The Challenge And Opportunity of 3D Printing Patent 684116B2

By on March 2nd, 2020 in Ideas

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 Diagram from US Patent 684116B2 [Source: Google Patents]
Diagram from US Patent 684116B2 [Source: Google Patents]

You likely are not familiar with US patent 684116B2, but you’ll likely be hearing a lot more about it in the next few years. 

3D Printing Patent Rights

Patents are essentially a government-granted monopoly for a specific method for a limited time period. During that period the patent owner has exclusive rights to use the method, and can seek damages or pursue other legal avenues against any other party that attempts to use the same method. 

It’s a kind of reward for the ingenuity of the inventors, as they can leverage the patent’s powers to create a good business. Usually this means paying premium prices for a product based on the patent’s method. 

However, eventually the patent’s term expires and at that point the method is effectively public domain; anyone can use it without fear of legal action. Typically this results in a small explosion of smaller vendors marketing similar products based on the expired method, often at far lower price levels and sometimes with unusual differences that the original patent owner had not considered. 

Stratasys Patent Expiry

Readers of this publication will be aware of a case involving 3D printing that happened in 2009. At that time Stratasys’ original patent on the FDM process expired, opening the door for others to produce 3D printers with the same method. We all know what happened next: hundreds of 3D printer startup companies emerged, with MakerBot being one the earliest success stories.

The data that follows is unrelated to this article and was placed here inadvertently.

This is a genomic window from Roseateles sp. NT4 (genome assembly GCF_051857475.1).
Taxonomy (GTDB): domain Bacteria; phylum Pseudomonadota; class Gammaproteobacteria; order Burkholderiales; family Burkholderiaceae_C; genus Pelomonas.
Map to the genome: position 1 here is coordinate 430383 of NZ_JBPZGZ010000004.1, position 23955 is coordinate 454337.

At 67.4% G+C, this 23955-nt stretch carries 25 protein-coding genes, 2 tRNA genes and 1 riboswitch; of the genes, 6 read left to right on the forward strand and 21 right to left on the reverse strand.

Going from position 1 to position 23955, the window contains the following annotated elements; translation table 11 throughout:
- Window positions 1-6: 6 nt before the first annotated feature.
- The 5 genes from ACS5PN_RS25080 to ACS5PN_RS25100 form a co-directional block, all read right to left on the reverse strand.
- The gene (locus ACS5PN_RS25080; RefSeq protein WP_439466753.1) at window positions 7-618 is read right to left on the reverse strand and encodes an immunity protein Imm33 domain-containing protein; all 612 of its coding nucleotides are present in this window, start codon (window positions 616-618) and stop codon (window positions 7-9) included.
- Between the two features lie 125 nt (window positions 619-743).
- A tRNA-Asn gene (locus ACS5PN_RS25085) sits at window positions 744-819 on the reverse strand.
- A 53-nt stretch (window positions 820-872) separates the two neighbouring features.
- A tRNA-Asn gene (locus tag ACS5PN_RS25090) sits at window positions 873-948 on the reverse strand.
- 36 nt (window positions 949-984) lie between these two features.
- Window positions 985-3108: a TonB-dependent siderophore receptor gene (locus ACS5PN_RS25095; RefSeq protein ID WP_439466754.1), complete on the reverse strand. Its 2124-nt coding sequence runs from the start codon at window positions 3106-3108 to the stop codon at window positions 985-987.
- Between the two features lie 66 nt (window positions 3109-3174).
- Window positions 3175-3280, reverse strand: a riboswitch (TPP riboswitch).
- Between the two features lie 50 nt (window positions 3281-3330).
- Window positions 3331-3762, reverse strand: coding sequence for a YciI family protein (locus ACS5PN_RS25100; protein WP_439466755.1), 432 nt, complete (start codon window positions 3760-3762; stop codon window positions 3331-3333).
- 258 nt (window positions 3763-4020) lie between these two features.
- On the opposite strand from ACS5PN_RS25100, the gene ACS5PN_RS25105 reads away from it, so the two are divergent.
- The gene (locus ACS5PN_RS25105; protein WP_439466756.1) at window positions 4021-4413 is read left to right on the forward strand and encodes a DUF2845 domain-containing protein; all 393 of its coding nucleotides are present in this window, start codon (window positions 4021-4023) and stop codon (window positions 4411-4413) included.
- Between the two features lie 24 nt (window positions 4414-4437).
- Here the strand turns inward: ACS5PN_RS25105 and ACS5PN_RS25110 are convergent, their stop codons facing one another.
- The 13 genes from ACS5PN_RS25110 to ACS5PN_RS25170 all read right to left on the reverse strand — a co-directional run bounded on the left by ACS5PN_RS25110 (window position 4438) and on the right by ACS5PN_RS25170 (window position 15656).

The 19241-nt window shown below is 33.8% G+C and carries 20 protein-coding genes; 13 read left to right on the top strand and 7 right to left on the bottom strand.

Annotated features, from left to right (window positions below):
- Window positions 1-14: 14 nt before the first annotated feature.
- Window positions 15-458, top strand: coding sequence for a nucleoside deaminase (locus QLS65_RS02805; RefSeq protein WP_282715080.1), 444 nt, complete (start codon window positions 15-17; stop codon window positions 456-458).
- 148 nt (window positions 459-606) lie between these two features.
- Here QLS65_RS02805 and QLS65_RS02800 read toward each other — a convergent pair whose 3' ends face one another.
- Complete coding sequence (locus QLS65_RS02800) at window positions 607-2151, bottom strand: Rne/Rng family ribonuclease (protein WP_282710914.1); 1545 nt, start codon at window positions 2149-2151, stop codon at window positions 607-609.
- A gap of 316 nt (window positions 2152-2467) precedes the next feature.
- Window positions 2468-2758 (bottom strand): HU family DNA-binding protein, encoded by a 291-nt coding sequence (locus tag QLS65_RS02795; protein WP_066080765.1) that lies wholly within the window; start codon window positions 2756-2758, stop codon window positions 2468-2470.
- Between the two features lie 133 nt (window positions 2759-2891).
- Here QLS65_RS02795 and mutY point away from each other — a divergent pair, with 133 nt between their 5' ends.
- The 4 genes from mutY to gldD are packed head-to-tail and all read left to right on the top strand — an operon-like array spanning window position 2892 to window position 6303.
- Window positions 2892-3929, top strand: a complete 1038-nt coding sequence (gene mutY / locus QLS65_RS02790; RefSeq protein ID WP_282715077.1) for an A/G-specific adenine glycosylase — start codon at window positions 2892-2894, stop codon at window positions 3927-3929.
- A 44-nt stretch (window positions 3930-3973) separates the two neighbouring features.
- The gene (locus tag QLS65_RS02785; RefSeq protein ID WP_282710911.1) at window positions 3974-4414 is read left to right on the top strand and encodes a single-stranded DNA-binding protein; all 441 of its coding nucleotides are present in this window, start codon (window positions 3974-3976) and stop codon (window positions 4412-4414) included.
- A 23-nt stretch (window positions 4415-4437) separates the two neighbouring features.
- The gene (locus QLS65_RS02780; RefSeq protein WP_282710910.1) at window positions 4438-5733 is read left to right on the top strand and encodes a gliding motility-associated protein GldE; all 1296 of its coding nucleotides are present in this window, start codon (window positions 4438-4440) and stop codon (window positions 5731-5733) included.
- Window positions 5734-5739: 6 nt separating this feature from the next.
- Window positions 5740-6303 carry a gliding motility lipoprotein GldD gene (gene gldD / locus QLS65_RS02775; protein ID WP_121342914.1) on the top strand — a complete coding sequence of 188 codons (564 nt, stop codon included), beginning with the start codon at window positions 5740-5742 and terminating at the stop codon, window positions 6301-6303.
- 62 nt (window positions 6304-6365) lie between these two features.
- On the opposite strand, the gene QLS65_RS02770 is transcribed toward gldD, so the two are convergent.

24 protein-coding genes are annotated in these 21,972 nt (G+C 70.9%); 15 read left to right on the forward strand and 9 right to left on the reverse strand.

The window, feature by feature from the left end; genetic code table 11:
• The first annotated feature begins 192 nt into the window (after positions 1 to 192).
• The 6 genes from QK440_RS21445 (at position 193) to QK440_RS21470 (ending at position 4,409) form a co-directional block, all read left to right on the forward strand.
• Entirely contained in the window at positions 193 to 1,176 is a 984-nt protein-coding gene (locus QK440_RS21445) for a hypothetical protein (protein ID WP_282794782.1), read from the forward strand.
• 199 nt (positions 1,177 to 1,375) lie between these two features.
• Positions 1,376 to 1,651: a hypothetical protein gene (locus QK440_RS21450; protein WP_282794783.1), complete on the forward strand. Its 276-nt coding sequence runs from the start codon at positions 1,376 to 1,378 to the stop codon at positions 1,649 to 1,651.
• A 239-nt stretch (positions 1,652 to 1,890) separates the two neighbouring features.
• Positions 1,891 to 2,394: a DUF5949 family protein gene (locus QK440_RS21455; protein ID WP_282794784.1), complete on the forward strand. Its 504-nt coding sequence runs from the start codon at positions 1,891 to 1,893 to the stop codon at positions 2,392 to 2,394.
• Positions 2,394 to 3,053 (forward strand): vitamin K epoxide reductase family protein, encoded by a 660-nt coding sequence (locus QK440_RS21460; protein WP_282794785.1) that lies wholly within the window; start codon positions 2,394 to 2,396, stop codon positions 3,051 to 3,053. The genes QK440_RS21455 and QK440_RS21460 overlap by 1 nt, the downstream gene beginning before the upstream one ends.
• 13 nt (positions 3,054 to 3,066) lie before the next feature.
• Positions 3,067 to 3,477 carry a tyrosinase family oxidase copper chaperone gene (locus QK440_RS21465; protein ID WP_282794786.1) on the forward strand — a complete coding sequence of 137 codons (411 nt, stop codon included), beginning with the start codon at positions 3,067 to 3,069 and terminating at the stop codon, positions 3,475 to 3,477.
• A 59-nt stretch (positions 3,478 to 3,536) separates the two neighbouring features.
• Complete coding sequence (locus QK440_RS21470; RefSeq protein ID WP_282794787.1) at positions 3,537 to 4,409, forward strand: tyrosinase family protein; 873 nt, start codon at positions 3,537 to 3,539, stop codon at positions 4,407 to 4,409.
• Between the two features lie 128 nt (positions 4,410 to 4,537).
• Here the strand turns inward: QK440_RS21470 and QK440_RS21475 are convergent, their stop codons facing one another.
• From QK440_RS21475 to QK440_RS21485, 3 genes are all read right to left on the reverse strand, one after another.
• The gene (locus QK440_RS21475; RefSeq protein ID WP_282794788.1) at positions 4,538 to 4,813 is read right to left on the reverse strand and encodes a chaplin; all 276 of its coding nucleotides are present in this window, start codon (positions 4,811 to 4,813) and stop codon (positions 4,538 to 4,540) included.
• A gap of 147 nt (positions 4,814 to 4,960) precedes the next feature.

Since then the intense competition among these new entrants has driven the technology to levels unimagined years ago. Today we have 3D printers offering considerable automation, a massive choice of materials, equipment size, and all with significant reliability improvements. It’s a good time for users of FFF 3D printer manufacturers.

All of that happened due to the expiry of the Stratasys patent. 

US Patent 684116B2

Back to US Patent 684116B2. This patent is currently assigned to 3D Systems, one of the larger players in 3D printer manufacturing. The patent’s abstract says: 

“A selective deposition modeling method and apparatus for dispensing a curable phase change material. The dispensing temperature of the material is set at or less than a thermally stable temperature value for the material in which the reactive component of the material remains substantially uncured when held at the temperature for a desired time period. The dispensed material is provided with an environment that enables the material to solidify to form layers of the object. The solidified material is normalized to a desired layer thickness and is then cured by exposure to actinic radiation.”

At top you can see an image of a conceptual machine that makes use of the patent’s method. Basically it describes a moving tool head that selectively deposits a layer of liquid photopolymer resin, and a UV light source that then solidifies that layer. This process repeats, layer-by-layer, to build up a complete 3D object. 

This process seems to be what 3D Systems use in their (Multijet) MJP line of 3D printers. Here’s a video of someone using a 3D Systems ProJet MJP 2500. At the 2:50 mark, you can see the system depositing and solidifying the photopolymer as described in the patent.

Patent 684116B2 Expiry

What’s the big deal here? It turns out that patent 684116B2 expires on October 9, 2022. That’s only two years and seven months away.